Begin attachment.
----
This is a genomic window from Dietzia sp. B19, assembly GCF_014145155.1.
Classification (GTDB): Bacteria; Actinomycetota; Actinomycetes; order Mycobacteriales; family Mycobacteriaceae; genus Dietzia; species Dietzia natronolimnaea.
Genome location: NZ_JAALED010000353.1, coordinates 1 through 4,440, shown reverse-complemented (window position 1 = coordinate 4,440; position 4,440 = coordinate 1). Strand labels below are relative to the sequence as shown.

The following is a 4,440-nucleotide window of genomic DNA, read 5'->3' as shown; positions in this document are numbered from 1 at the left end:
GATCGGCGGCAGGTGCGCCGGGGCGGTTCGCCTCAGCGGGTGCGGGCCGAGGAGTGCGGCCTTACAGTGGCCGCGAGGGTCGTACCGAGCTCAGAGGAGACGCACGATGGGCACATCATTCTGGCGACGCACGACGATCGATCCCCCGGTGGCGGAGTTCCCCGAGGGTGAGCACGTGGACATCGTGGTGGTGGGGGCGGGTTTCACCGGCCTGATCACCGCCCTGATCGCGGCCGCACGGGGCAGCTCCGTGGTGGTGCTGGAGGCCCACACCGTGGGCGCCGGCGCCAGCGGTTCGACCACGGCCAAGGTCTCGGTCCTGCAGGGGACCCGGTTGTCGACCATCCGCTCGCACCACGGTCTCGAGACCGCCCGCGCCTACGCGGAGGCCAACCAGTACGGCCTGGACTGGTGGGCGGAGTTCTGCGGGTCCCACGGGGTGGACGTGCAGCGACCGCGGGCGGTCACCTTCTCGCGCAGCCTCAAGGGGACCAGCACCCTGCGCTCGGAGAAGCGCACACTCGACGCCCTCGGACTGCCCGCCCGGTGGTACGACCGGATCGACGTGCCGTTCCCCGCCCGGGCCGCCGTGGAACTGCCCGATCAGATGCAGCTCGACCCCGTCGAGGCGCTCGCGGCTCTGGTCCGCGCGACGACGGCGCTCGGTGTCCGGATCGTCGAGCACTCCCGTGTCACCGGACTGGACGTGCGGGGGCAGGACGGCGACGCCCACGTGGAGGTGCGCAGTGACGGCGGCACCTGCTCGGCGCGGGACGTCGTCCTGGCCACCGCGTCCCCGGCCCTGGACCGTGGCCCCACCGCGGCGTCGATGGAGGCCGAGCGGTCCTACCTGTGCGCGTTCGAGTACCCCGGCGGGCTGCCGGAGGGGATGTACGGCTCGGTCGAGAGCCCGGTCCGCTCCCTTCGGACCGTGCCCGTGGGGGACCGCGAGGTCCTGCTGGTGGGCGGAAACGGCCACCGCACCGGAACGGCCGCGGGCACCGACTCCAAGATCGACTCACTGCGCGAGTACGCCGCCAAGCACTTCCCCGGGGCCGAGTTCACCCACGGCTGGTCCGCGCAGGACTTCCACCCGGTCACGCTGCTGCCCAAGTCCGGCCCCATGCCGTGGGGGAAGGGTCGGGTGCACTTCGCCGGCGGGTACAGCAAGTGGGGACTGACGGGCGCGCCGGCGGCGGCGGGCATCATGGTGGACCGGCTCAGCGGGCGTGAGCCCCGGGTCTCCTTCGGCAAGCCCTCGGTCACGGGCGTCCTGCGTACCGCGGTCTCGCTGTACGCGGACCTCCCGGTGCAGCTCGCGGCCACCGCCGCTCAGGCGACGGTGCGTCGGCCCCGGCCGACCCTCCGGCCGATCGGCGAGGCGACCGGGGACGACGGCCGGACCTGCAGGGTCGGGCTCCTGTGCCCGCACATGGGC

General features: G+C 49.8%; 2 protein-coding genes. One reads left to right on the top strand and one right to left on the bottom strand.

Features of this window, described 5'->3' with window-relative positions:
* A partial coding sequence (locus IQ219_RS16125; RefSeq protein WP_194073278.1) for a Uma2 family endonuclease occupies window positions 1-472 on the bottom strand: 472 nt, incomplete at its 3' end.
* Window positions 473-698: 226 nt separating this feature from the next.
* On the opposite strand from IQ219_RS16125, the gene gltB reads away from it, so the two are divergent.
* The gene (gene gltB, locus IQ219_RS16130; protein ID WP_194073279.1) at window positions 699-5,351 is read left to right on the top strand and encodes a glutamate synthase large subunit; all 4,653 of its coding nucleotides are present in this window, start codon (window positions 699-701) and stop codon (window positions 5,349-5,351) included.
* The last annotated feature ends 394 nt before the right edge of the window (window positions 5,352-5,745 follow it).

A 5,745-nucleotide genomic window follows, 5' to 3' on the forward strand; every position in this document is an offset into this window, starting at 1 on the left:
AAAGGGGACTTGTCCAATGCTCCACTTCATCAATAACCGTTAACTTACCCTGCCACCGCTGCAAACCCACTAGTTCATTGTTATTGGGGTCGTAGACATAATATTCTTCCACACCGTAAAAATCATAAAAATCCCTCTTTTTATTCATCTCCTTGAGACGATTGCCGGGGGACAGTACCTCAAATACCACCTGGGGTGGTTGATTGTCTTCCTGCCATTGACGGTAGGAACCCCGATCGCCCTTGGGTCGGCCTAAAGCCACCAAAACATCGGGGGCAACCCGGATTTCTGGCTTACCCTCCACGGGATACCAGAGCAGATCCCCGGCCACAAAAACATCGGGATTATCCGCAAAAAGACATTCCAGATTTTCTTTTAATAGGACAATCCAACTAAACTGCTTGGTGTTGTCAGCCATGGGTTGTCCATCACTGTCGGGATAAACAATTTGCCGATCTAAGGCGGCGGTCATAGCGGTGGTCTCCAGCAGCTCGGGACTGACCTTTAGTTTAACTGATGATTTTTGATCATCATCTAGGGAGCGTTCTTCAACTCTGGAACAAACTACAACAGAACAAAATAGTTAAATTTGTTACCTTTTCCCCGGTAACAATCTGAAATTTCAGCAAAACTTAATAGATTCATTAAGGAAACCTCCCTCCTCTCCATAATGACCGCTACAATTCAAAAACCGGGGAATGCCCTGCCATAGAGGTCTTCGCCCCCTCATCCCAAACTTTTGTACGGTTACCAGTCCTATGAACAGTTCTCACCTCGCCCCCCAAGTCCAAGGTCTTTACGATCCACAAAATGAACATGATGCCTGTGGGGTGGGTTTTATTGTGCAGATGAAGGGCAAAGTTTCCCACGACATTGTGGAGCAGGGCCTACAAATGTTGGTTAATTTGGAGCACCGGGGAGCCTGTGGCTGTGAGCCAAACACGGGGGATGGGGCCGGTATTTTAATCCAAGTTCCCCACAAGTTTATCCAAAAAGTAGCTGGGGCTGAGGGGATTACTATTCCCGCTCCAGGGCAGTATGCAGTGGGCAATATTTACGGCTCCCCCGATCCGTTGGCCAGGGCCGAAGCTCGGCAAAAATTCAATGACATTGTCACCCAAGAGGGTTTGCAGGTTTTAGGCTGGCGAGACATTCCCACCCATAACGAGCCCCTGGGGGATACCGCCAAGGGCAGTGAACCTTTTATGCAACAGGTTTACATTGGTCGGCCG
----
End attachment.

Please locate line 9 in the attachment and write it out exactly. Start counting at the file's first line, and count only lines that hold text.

* Window positions 473-698: 226 nt separating this feature from the next.